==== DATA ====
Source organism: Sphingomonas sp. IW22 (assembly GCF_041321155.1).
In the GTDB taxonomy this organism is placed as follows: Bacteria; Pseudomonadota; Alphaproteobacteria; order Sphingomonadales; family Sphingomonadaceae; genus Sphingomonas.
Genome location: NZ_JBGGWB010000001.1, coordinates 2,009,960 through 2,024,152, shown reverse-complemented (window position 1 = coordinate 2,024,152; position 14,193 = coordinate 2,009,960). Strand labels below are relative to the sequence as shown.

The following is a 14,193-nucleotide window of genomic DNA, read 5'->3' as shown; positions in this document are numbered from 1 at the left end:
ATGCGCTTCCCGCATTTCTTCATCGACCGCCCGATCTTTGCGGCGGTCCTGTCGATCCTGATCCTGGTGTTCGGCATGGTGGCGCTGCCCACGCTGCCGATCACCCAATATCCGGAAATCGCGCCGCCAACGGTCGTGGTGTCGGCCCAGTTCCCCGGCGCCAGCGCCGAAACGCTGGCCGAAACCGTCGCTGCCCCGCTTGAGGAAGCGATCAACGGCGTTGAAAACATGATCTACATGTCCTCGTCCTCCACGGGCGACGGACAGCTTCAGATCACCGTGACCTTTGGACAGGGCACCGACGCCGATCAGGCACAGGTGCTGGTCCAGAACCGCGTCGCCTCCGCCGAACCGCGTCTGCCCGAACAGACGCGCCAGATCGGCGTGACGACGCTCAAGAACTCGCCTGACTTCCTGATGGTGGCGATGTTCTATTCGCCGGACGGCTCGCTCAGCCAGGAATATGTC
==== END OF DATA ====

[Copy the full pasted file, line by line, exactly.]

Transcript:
Source organism: Sphingomonas sp. IW22 (assembly GCF_041321155.1).
In the GTDB taxonomy this organism is placed as follows: Bacteria; Pseudomonadota; Alphaproteobacteria; order Sphingomonadales; family Sphingomonadaceae; genus Sphingomonas.
Genome location: NZ_JBGGWB010000001.1, coordinates 2,009,960 through 2,024,152, shown reverse-complemented (window position 1 = coordinate 2,024,152; position 14,193 = coordinate 2,009,960). Strand labels below are relative to the sequence as shown.

The following is a 14,193-nucleotide window of genomic DNA, read 5'->3' as shown; positions in this document are numbered from 1 at the left end:
ATGCGCTTCCCGCATTTCTTCATCGACCGCCCGATCTTTGCGGCGGTCCTGTCGATCCTGATCCTGGTGTTCGGCATGGTGGCGCTGCCCACGCTGCCGATCACCCAATATCCGGAAATCGCGCCGCCAACGGTCGTGGTGTCGGCCCAGTTCCCCGGCGCCAGCGCCGAAACGCTGGCCGAAACCGTCGCTGCCCCGCTTGAGGAAGCGATCAACGGCGTTGAAAACATGATCTACATGTCCTCGTCCTCCACGGGCGACGGACAGCTTCAGATCACCGTGACCTTTGGACAGGGCACCGACGCCGATCAGGCACAGGTGCTGGTCCAGAACCGCGTCGCCTCCGCCGAACCGCGTCTGCCCGAACAGACGCGCCAGATCGGCGTGACGACGCTCAAGAACTCGCCTGACTTCCTGATGGTGGCGATGTTCTATTCGCCGGACGGCTCGCTCAGCCAGGAATATGTC